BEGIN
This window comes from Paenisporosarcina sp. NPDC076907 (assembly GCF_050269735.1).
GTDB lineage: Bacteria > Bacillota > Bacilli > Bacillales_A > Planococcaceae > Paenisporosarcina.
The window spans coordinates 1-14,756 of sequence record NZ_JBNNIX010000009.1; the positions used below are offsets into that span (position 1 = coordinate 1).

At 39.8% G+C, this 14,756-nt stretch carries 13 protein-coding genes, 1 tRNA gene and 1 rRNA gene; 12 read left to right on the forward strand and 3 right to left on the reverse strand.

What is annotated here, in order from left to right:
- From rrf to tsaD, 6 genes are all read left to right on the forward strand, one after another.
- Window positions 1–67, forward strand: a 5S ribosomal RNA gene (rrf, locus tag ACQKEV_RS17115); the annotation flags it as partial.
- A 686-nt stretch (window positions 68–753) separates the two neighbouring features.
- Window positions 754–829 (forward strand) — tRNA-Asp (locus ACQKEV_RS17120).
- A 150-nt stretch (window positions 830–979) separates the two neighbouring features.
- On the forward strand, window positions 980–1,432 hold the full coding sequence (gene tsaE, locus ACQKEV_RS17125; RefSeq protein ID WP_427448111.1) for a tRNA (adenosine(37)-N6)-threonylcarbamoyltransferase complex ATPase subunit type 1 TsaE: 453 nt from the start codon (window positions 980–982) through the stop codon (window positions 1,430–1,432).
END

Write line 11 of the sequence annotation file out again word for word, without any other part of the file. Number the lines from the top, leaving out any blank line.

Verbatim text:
- On the forward strand, window positions 980–1,432 hold the full coding sequence (gene tsaE, locus ACQKEV_RS17125; RefSeq protein ID WP_427448111.1) for a tRNA (adenosine(37)-N6)-threonylcarbamoyltransferase complex ATPase subunit type 1 TsaE: 453 nt from the start codon (window positions 980–982) through the stop codon (window positions 1,430–1,432).